Reiner Knizia’s High Society Review

Oh, hello there commoner. I was just sitting here polishing my monocle and didn’t notice a person of such low social standing come into the room. I of course realize you’re a millionaire (otherwise the butler never would’ve let you in the room) but the rest of us are bazillionaires, so I don’t think you can really play our little game of auctioning exquisite and fine luxury items. Oh what a stressful lot in life to maintain the standards of High Society.

Reiner Knizia’s High Society is based on a card game of the same name that’s been out for quite a few years now. It’s an auction game where the players involved use cards in front of them to bid for luxury high-priced items. The items are worth different point values and whoever has the most points at the end of the game wins. Of course there’s a little more to it than that.

The cards in front of you have varying denominations on them, starting with 1 million and going up to 25 million. You’ll use these cards to make your bids, adding to your bid until you either win the item or give up and pass. You only get to use each card once for a win though, so if you use your 1,3,6, and 12 million dollar cards to win with a bid of 22, you lose the cards for the rest of the game. If you don’t win you get your cards back, allowing you to use them in a future bid.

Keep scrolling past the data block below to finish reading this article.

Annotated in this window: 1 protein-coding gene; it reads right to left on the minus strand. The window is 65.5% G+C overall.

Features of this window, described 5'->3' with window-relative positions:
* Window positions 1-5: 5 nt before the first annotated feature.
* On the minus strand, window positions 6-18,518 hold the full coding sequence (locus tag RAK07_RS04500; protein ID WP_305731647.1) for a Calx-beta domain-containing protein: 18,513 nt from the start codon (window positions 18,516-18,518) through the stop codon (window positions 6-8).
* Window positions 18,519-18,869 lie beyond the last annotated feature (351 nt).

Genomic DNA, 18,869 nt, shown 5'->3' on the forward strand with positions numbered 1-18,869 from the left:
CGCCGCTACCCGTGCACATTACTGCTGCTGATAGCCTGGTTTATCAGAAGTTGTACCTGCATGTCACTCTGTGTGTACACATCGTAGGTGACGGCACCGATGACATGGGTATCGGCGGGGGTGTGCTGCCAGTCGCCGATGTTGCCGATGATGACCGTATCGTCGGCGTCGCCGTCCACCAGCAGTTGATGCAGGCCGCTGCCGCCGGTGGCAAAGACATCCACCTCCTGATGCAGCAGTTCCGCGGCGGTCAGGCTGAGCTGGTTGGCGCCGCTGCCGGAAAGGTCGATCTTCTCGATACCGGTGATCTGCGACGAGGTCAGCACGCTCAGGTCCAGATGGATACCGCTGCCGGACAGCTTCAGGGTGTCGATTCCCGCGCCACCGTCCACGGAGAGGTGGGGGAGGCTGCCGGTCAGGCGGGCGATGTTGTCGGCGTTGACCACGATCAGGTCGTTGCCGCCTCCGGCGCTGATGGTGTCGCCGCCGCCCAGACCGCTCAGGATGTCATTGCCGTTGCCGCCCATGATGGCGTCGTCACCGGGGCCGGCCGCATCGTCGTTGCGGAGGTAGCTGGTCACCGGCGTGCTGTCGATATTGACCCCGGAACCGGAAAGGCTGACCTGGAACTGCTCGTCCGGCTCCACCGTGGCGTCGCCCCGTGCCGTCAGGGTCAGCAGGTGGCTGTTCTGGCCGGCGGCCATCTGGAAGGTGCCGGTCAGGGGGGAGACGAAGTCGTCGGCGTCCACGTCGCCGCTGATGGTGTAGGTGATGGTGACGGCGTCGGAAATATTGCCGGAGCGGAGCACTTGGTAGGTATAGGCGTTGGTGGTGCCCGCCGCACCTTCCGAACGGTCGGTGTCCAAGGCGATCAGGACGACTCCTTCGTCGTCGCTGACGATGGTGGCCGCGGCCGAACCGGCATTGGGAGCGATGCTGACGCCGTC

Reiner Knizia's High Society

When the game is over and points are tallied, whoever has the least amount of money in their cards remaining is automatically out of the game (those snooty rich folk!), so it’s a delicate balance of bidding to win points but making sure you have some money left when all is said and done.

While the game itself is totally true to the board game, the presentation lacks in a few key areas that definitely left me sour after playing it. The game can handle either 3 or 4 players, but only one can be human. Pass and play (or even better, a network option) would’ve added a lot here, especially given the subject matter. Instead all that’s offered is a single player experience.

Something like an auction mechanic just feels off when dealing with AI opponents. There’s a human element to auctions, where your heart gets ahead of your head and the thrill of outbidding someone else takes over and drives the price up higher than it should be. When you’re playing against the AI there’s none of that, and it just doesn’t feel right.

The graphics are acceptable, but they’re certainly nothing to write home about. They do the job of conveying the information needed, but lack a certain flair or polish we’ve come to expect from iPhone games. And then there’s the sound… or rather, the lack of it. You see, there isn’t any. Not in the title, not in the menu, not in the game. There’s neither music nor sound effects. It’s a card game, so at the absolute minimum I’d expect some card flipping sounds.

If you don’t care about any of those presentation elements, then you should be totally happy with Reiner Knizia’s High Society. For me, however, I just felt like the whole thing was unfinished. Those little touches that take it from being a piece of software to being an engaging experience were just missing. Personally I’m hoping for a patch to bring some of those missing elements to the table.